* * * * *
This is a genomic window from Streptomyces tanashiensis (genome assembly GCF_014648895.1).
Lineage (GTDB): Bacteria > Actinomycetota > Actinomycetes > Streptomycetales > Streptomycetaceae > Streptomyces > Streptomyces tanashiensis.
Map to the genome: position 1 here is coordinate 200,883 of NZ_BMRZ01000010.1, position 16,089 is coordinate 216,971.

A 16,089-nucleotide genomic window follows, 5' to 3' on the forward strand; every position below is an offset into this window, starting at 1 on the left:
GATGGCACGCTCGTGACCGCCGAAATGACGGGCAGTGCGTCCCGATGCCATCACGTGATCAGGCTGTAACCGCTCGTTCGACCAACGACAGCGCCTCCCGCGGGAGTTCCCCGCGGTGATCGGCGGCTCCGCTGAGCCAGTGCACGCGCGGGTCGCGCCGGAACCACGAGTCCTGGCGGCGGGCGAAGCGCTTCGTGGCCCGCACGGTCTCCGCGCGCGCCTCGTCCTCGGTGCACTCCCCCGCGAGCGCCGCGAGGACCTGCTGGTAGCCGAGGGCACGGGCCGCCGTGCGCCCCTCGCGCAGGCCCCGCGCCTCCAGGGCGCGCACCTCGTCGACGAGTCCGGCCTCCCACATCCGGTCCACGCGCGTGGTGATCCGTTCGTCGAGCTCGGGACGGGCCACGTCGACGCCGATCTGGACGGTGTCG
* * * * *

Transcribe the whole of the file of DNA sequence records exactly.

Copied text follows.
This is a genomic window from Streptomyces tanashiensis (genome assembly GCF_014648895.1).
Lineage (GTDB): Bacteria > Actinomycetota > Actinomycetes > Streptomycetales > Streptomycetaceae > Streptomyces > Streptomyces tanashiensis.
Map to the genome: position 1 here is coordinate 200,883 of NZ_BMRZ01000010.1, position 16,089 is coordinate 216,971.

A 16,089-nucleotide genomic window follows, 5' to 3' on the forward strand; every position below is an offset into this window, starting at 1 on the left:
GATGGCACGCTCGTGACCGCCGAAATGACGGGCAGTGCGTCCCGATGCCATCACGTGATCAGGCTGTAACCGCTCGTTCGACCAACGACAGCGCCTCCCGCGGGAGTTCCCCGCGGTGATCGGCGGCTCCGCTGAGCCAGTGCACGCGCGGGTCGCGCCGGAACCACGAGTCCTGGCGGCGGGCGAAGCGCTTCGTGGCCCGCACGGTCTCCGCGCGCGCCTCGTCCTCGGTGCACTCCCCCGCGAGCGCCGCGAGGACCTGCTGGTAGCCGAGGGCACGGGCCGCCGTGCGCCCCTCGCGCAGGCCCCGCGCCTCCAGGGCGCGCACCTCGTCGACGAGTCCGGCCTCCCACATCCGGTCCACGCGCGTGGTGATCCGTTCGTCGAGCTCGGGACGGGCCACGTCGACGCCGATCTGGACGGTGTCG